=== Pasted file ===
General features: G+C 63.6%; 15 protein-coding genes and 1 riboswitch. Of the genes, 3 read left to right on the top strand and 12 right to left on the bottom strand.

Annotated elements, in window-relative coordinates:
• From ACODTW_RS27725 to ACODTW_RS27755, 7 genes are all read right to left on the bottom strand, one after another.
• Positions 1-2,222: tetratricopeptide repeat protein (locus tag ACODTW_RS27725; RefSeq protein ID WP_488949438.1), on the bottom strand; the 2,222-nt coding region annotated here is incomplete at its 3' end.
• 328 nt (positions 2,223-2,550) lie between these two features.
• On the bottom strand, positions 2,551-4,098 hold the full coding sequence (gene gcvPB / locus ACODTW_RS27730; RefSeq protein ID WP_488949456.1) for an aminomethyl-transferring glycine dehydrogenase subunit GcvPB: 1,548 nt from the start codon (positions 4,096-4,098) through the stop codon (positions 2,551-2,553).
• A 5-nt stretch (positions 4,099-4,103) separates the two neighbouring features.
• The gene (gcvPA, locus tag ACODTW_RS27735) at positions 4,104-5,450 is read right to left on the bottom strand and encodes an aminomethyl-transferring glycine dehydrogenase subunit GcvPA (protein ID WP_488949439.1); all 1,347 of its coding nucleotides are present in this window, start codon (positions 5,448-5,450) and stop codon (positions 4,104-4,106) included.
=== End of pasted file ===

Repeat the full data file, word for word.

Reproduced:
General features: G+C 63.6%; 15 protein-coding genes and 1 riboswitch. Of the genes, 3 read left to right on the top strand and 12 right to left on the bottom strand.

Annotated elements, in window-relative coordinates:
• From ACODTW_RS27725 to ACODTW_RS27755, 7 genes are all read right to left on the bottom strand, one after another.
• Positions 1-2,222: tetratricopeptide repeat protein (locus tag ACODTW_RS27725; RefSeq protein ID WP_488949438.1), on the bottom strand; the 2,222-nt coding region annotated here is incomplete at its 3' end.
• 328 nt (positions 2,223-2,550) lie between these two features.
• On the bottom strand, positions 2,551-4,098 hold the full coding sequence (gene gcvPB / locus ACODTW_RS27730; RefSeq protein ID WP_488949456.1) for an aminomethyl-transferring glycine dehydrogenase subunit GcvPB: 1,548 nt from the start codon (positions 4,096-4,098) through the stop codon (positions 2,551-2,553).
• A 5-nt stretch (positions 4,099-4,103) separates the two neighbouring features.
• The gene (gcvPA, locus tag ACODTW_RS27735) at positions 4,104-5,450 is read right to left on the bottom strand and encodes an aminomethyl-transferring glycine dehydrogenase subunit GcvPA (protein ID WP_488949439.1); all 1,347 of its coding nucleotides are present in this window, start codon (positions 5,448-5,450) and stop codon (positions 4,104-4,106) included.